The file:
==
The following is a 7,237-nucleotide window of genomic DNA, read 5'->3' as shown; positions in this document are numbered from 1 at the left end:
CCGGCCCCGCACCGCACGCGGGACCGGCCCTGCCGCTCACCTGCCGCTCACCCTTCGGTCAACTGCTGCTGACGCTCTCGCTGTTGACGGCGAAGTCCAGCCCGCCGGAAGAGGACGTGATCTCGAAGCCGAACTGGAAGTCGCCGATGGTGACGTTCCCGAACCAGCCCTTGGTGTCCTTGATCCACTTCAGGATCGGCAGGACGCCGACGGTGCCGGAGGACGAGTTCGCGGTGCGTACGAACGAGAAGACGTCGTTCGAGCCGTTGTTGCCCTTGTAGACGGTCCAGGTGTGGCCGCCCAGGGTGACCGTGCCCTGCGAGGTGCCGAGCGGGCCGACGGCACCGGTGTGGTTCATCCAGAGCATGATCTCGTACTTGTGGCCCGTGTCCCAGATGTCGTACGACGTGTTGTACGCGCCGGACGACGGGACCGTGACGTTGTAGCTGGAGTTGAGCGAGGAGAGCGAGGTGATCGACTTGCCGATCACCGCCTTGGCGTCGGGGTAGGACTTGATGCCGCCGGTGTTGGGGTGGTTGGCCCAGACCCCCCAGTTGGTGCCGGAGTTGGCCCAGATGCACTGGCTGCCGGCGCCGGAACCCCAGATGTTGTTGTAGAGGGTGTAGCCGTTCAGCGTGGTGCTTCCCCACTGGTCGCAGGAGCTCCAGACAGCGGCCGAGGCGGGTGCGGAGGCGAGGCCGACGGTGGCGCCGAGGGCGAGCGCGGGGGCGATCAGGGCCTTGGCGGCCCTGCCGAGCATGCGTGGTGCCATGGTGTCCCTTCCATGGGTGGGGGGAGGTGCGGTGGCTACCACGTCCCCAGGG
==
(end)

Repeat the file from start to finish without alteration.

The following is a 7,237-nucleotide window of genomic DNA, read 5'->3' as shown; positions in this document are numbered from 1 at the left end:
CCGGCCCCGCACCGCACGCGGGACCGGCCCTGCCGCTCACCTGCCGCTCACCCTTCGGTCAACTGCTGCTGACGCTCTCGCTGTTGACGGCGAAGTCCAGCCCGCCGGAAGAGGACGTGATCTCGAAGCCGAACTGGAAGTCGCCGATGGTGACGTTCCCGAACCAGCCCTTGGTGTCCTTGATCCACTTCAGGATCGGCAGGACGCCGACGGTGCCGGAGGACGAGTTCGCGGTGCGTACGAACGAGAAGACGTCGTTCGAGCCGTTGTTGCCCTTGTAGACGGTCCAGGTGTGGCCGCCCAGGGTGACCGTGCCCTGCGAGGTGCCGAGCGGGCCGACGGCACCGGTGTGGTTCATCCAGAGCATGATCTCGTACTTGTGGCCCGTGTCCCAGATGTCGTACGACGTGTTGTACGCGCCGGACGACGGGACCGTGACGTTGTAGCTGGAGTTGAGCGAGGAGAGCGAGGTGATCGACTTGCCGATCACCGCCTTGGCGTCGGGGTAGGACTTGATGCCGCCGGTGTTGGGGTGGTTGGCCCAGACCCCCCAGTTGGTGCCGGAGTTGGCCCAGATGCACTGGCTGCCGGCGCCGGAACCCCAGATGTTGTTGTAGAGGGTGTAGCCGTTCAGCGTGGTGCTTCCCCACTGGTCGCAGGAGCTCCAGACAGCGGCCGAGGCGGGTGCGGAGGCGAGGCCGACGGTGGCGCCGAGGGCGAGCGCGGGGGCGATCAGGGCCTTGGCGGCCCTGCCGAGCATGCGTGGTGCCATGGTGTCCCTTCCATGGGTGGGGGGAGGTGCGGTGGCTACCACGTCCCCAGGG